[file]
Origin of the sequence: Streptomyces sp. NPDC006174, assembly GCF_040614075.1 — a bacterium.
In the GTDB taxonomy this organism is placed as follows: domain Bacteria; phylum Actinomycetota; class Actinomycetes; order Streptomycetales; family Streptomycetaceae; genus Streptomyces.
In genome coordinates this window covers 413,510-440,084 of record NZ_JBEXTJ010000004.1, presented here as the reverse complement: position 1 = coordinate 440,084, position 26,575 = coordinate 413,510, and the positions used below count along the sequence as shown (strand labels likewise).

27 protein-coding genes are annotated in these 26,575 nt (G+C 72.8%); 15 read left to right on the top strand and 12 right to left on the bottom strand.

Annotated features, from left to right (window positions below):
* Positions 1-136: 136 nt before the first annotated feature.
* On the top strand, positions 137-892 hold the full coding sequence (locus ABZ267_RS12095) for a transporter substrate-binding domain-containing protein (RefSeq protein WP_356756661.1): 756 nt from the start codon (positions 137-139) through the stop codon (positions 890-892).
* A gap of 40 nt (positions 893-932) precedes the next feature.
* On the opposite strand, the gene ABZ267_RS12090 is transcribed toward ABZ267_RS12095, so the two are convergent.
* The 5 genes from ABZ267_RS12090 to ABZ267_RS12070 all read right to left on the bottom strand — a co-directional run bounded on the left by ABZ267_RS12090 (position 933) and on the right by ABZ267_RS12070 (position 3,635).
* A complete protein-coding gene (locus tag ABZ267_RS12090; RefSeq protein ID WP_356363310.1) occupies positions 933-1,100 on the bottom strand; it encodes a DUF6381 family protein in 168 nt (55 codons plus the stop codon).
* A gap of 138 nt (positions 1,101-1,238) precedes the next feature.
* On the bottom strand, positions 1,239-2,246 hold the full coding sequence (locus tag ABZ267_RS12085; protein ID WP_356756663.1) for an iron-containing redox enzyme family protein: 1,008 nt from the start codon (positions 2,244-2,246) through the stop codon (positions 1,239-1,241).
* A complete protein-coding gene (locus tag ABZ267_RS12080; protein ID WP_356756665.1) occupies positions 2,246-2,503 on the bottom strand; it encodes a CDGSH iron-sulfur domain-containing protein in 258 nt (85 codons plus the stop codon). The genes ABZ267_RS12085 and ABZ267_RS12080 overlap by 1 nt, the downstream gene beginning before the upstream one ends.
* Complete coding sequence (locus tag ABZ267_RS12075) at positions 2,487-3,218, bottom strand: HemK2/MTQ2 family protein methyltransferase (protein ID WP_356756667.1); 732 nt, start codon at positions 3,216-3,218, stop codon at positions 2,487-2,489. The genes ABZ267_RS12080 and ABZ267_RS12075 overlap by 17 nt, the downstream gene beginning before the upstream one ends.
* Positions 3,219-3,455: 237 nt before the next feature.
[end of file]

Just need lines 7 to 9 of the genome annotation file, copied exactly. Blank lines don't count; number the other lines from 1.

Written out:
* On the top strand, positions 137-892 hold the full coding sequence (locus ABZ267_RS12095) for a transporter substrate-binding domain-containing protein (RefSeq protein WP_356756661.1): 756 nt from the start codon (positions 137-139) through the stop codon (positions 890-892).
* A gap of 40 nt (positions 893-932) precedes the next feature.
* On the opposite strand, the gene ABZ267_RS12090 is transcribed toward ABZ267_RS12095, so the two are convergent.